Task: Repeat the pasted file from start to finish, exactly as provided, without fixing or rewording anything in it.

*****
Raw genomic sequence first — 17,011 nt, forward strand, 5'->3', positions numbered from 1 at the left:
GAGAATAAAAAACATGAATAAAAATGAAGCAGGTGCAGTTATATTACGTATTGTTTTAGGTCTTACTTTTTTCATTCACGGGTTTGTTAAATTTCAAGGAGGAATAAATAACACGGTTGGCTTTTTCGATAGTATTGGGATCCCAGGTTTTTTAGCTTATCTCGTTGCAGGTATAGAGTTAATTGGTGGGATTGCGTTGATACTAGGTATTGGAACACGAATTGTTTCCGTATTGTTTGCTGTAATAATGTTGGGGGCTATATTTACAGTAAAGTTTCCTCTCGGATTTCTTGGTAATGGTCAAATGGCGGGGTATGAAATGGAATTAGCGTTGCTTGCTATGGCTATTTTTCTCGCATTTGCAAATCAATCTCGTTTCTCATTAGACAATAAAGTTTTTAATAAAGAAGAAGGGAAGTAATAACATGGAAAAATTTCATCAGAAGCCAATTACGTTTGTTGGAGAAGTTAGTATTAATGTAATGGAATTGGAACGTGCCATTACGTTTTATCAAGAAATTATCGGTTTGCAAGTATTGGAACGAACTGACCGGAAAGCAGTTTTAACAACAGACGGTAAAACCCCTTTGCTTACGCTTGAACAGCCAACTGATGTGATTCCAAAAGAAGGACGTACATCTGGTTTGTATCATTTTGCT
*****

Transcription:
Raw genomic sequence first — 17,011 nt, forward strand, 5'->3', positions numbered from 1 at the left:
GAGAATAAAAAACATGAATAAAAATGAAGCAGGTGCAGTTATATTACGTATTGTTTTAGGTCTTACTTTTTTCATTCACGGGTTTGTTAAATTTCAAGGAGGAATAAATAACACGGTTGGCTTTTTCGATAGTATTGGGATCCCAGGTTTTTTAGCTTATCTCGTTGCAGGTATAGAGTTAATTGGTGGGATTGCGTTGATACTAGGTATTGGAACACGAATTGTTTCCGTATTGTTTGCTGTAATAATGTTGGGGGCTATATTTACAGTAAAGTTTCCTCTCGGATTTCTTGGTAATGGTCAAATGGCGGGGTATGAAATGGAATTAGCGTTGCTTGCTATGGCTATTTTTCTCGCATTTGCAAATCAATCTCGTTTCTCATTAGACAATAAAGTTTTTAATAAAGAAGAAGGGAAGTAATAACATGGAAAAATTTCATCAGAAGCCAATTACGTTTGTTGGAGAAGTTAGTATTAATGTAATGGAATTGGAACGTGCCATTACGTTTTATCAAGAAATTATCGGTTTGCAAGTATTGGAACGAACTGACCGGAAAGCAGTTTTAACAACAGACGGTAAAACCCCTTTGCTTACGCTTGAACAGCCAACTGATGTGATTCCAAAAGAAGGACGTACATCTGGTTTGTATCATTTTGCT